Doing More with Less or More with Many?

How many times have your heard “we need to do more with less”? This language of scarcity is coming from a leader’s surrender to the changes that are unfolding in healthcare.  Doing more with less is a recipe for disaster.   To me, doing more with less when it comes quality and safety in healthcare means doing more harm with less thought.

As leaders, we owe those we lead an inspiring, optimistic approach to doing things a new way when we are asked to do more.  Can we, for a moment, shift our thinking from scarcity to abundance?  Instead of fretting over another problem  that needs to be fixed by Monday, take on the “more with many” approach and engage your staff in solving the problem.

Abundant mindset

The people closest to the work need to be the ones to fix the problems.

So why don’t you let them fix it?  Feeling guilty to ask a front line clinician or leader to take on an improvement project?  Think back to how you felt when a supervisor asked you to take on additional responsibilities.  What did that mean to you?  Did you feel awesome and honored?

What’s holding you back from engaging your front lines in quality improvement? Too busy?  Afraid to give up control?  Unable to trust others to step up and meet your expectations?  Clueless on how to start unloading these rocks from your back pack?

Your staff want to be pushed to pursue excellence.  Start small.  Turn to your key, positive influencers to be your foot soldiers in solving problems and improving quality.  Your font line staff want to be part of something bigger.  They want to make a difference. You can give them this opportunity as a gift.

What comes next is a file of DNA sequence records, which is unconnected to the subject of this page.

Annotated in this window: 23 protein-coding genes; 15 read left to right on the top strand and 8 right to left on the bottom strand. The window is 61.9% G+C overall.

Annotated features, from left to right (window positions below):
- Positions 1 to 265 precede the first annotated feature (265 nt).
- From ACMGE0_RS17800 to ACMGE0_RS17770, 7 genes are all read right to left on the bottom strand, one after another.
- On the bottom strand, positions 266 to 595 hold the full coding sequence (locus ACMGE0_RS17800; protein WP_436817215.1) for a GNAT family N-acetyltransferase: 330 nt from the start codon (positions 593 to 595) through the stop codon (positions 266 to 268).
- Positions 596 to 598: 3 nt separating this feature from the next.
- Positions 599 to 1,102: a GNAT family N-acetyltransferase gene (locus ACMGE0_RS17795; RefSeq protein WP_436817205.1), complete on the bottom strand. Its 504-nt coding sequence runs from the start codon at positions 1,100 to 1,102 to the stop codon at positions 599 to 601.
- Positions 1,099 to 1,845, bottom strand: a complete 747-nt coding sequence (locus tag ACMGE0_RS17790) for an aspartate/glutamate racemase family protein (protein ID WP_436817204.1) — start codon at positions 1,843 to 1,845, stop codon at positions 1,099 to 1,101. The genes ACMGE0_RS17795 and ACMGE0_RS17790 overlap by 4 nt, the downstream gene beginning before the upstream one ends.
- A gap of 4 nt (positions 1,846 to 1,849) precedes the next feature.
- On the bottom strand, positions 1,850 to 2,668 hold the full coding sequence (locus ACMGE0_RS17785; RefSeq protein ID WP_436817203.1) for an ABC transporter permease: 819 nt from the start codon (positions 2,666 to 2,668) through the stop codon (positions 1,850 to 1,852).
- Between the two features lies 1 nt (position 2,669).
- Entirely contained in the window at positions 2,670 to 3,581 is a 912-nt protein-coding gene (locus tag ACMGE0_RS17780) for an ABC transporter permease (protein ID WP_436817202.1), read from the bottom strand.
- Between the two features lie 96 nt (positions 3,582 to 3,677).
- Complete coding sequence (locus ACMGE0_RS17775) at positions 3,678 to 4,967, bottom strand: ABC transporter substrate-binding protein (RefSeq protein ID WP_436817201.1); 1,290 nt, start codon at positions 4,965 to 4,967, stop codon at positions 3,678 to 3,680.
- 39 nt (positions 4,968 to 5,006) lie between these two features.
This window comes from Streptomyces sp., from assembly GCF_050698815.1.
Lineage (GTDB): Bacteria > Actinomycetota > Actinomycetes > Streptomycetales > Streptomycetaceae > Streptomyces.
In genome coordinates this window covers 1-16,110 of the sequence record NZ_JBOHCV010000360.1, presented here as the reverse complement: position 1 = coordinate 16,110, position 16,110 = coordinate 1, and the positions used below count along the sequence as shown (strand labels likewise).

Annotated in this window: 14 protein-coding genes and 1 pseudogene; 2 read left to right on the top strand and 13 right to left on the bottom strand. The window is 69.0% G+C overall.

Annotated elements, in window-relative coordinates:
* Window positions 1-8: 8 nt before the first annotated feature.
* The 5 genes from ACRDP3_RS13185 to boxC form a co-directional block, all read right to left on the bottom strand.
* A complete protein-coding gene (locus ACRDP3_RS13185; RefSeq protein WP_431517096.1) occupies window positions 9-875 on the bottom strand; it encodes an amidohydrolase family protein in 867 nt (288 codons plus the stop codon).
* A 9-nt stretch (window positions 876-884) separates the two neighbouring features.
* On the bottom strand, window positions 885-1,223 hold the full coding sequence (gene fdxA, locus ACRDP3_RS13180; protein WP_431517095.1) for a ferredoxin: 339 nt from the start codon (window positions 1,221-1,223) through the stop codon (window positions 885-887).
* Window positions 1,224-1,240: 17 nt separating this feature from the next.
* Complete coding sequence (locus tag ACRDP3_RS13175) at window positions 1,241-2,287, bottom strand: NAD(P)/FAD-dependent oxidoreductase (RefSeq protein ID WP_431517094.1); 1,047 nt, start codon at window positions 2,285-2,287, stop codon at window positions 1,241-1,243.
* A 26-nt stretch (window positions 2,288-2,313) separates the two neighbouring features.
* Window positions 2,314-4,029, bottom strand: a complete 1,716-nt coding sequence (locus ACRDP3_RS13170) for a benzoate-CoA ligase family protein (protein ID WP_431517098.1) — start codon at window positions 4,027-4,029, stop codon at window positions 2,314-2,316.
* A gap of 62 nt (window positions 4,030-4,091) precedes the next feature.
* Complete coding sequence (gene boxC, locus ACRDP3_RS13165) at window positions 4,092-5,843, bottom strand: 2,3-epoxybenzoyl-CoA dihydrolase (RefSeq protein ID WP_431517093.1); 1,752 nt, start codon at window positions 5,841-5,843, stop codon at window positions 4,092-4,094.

The next time you have a quality improvement project or problem to solve consider these tips to engage your staff and lighten your load.

1.  Ask staff for their opinions on the problem being solved.  Use email, posters in break rooms, huddles to gather ideas.  Round on key stakeholders and physicians to gather information.  Share what ideas are being carried forward.  By gaining input front line staff, you will prevent rework from poorly conceived solutions.

2.  Involve staff in small tests of change.  Ask highly engaged staff and physicians to pilot-test work flow processes.  Start small – one nurse or one doctor or one patient at a time to experiment with new process.  Gather feedback, revise and retest on a small scale.  Staff involved in small tests of change will gain so much insight into quality improvement and you will benefit from this in the future.

3.  Recognize a Champion.  Meet them where they are in terms of what they can or are willing to do.  Start small and let them bloom or give them the project to lead.  If there will be administrative time needed, sit down with the Champion and determine how much time and how they will schedule to get the work done. Depending upon the skill of the Champion, they can take care of steps 1 and 2 for you.  This is a great way to begin grooming your future leaders and create a culture of continuous learning and improvement.

It’s up to you on how many rocks you want to carry in your back pack.  Sharing the load with key front line staff has so many benefits.  You get to give front line staff the gift of being part of something bigger, build the department’s leadership and quality improvement capacity, and create your leadership legacy.

Thanks for reading my blog!

Happy thinking, creating and being!

 

 

 

 

 

 

Biggest Mistakes of the Chronically Overwhelmed

We have all had times in our lives when we have bitten off more than we can chew.  It’s human nature for many of us in the helping field of healthcare.  We are overly optimistic about how much we can accomplish.  It is our optimism and desire to serve others that gets us into trouble.

In coaching front line leaders in health care, I see many making the same mistakes over and over again, and wondering why they can’t achieve their goals.

Is this you?

1.  You are an early adopter.  You love new ideas and want to be the first to pilot, so you volunteer.

2.  You love to help other people.   If a coworker from another department has a crisis, and they need your help, you drop everything on your to do list to help.

3.  You are easily distracted and welcome interruptions. Sitting down and planning for a better future is boring compared to fixing or problem solving an urgent issue.

4.  You like being the “go to” person who helps when others might take a pass.  It’s all about the team, right?

5.  You believe that “one more thing” won’t significantly impact your workload, so you say yes.